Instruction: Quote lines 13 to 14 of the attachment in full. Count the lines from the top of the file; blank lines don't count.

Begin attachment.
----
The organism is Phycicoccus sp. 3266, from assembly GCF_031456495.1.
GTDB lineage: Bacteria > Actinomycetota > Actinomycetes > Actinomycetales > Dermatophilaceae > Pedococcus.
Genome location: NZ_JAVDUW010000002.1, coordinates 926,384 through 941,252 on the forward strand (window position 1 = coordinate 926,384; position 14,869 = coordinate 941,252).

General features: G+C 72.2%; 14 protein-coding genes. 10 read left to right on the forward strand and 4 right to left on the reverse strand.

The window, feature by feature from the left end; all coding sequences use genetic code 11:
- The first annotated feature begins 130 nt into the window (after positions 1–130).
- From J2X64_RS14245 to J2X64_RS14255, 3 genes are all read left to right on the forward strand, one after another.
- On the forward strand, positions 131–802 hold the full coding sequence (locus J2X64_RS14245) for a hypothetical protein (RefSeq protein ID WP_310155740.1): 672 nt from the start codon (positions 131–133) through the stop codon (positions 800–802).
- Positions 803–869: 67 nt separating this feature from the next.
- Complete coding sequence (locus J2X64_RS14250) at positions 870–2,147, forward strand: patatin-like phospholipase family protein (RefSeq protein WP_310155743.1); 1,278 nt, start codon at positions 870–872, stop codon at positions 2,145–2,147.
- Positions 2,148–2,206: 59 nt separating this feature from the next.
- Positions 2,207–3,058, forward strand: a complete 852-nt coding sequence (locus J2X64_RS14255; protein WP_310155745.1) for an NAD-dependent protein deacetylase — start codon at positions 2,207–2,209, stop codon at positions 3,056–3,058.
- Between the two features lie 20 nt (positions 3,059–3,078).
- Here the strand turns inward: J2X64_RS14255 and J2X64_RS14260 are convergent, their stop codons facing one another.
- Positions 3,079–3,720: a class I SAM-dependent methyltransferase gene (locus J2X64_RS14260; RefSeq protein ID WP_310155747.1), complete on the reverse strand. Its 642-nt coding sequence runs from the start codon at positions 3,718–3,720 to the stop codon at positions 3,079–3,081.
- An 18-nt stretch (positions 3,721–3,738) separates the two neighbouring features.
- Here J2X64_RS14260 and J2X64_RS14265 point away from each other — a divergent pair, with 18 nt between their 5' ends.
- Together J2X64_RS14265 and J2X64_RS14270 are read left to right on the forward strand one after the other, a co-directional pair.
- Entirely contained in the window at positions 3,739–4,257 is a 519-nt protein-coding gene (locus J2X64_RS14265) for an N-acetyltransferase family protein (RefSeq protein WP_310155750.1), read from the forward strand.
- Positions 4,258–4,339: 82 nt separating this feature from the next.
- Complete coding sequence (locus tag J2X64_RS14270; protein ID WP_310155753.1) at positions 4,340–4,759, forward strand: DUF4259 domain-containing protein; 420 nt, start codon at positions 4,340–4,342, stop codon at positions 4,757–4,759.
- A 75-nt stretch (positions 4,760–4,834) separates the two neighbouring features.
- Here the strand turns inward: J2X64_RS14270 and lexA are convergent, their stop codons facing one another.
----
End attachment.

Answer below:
- Between the two features lie 20 nt (positions 3,059–3,078).
- Here the strand turns inward: J2X64_RS14255 and J2X64_RS14260 are convergent, their stop codons facing one another.